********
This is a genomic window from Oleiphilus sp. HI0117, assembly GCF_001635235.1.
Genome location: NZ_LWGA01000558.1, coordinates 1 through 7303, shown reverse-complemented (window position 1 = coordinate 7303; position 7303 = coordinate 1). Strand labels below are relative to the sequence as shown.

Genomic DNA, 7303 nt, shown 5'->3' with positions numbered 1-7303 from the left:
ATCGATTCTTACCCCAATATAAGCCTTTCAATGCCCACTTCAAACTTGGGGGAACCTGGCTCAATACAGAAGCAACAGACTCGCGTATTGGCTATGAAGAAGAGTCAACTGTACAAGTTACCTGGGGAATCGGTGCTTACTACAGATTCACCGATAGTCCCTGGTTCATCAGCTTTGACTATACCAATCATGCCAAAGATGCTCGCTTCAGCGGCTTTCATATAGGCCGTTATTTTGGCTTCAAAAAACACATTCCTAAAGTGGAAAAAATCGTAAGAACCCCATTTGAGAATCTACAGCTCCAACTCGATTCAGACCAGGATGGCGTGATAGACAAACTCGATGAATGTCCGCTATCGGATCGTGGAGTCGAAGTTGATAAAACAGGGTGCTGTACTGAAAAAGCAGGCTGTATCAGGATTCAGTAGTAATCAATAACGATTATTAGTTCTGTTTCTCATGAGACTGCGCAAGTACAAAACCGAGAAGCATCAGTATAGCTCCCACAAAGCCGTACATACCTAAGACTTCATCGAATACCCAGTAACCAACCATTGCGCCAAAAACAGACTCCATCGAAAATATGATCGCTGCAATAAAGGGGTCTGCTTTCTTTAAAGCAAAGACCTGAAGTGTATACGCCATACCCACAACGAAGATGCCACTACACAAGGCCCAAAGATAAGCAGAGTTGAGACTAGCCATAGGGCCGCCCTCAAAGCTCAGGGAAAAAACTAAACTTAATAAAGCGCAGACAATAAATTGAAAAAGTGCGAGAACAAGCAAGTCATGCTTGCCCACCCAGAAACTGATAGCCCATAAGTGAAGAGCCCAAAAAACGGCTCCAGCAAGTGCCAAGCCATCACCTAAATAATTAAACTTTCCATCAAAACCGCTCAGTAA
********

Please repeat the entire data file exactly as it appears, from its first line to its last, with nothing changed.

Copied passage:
This is a genomic window from Oleiphilus sp. HI0117, assembly GCF_001635235.1.
Genome location: NZ_LWGA01000558.1, coordinates 1 through 7303, shown reverse-complemented (window position 1 = coordinate 7303; position 7303 = coordinate 1). Strand labels below are relative to the sequence as shown.

Genomic DNA, 7303 nt, shown 5'->3' with positions numbered 1-7303 from the left:
ATCGATTCTTACCCCAATATAAGCCTTTCAATGCCCACTTCAAACTTGGGGGAACCTGGCTCAATACAGAAGCAACAGACTCGCGTATTGGCTATGAAGAAGAGTCAACTGTACAAGTTACCTGGGGAATCGGTGCTTACTACAGATTCACCGATAGTCCCTGGTTCATCAGCTTTGACTATACCAATCATGCCAAAGATGCTCGCTTCAGCGGCTTTCATATAGGCCGTTATTTTGGCTTCAAAAAACACATTCCTAAAGTGGAAAAAATCGTAAGAACCCCATTTGAGAATCTACAGCTCCAACTCGATTCAGACCAGGATGGCGTGATAGACAAACTCGATGAATGTCCGCTATCGGATCGTGGAGTCGAAGTTGATAAAACAGGGTGCTGTACTGAAAAAGCAGGCTGTATCAGGATTCAGTAGTAATCAATAACGATTATTAGTTCTGTTTCTCATGAGACTGCGCAAGTACAAAACCGAGAAGCATCAGTATAGCTCCCACAAAGCCGTACATACCTAAGACTTCATCGAATACCCAGTAACCAACCATTGCGCCAAAAACAGACTCCATCGAAAATATGATCGCTGCAATAAAGGGGTCTGCTTTCTTTAAAGCAAAGACCTGAAGTGTATACGCCATACCCACAACGAAGATGCCACTACACAAGGCCCAAAGATAAGCAGAGTTGAGACTAGCCATAGGGCCGCCCTCAAAGCTCAGGGAAAAAACTAAACTTAATAAAGCGCAGACAATAAATTGAAAAAGTGCGAGAACAAGCAAGTCATGCTTGCCCACCCAGAAACTGATAGCCCATAAGTGAAGAGCCCAAAAAACGGCTCCAGCAAGTGCCAAGCCATCACCTAAATAATTAAACTTTCCATCAAAACCGCTCAGTAA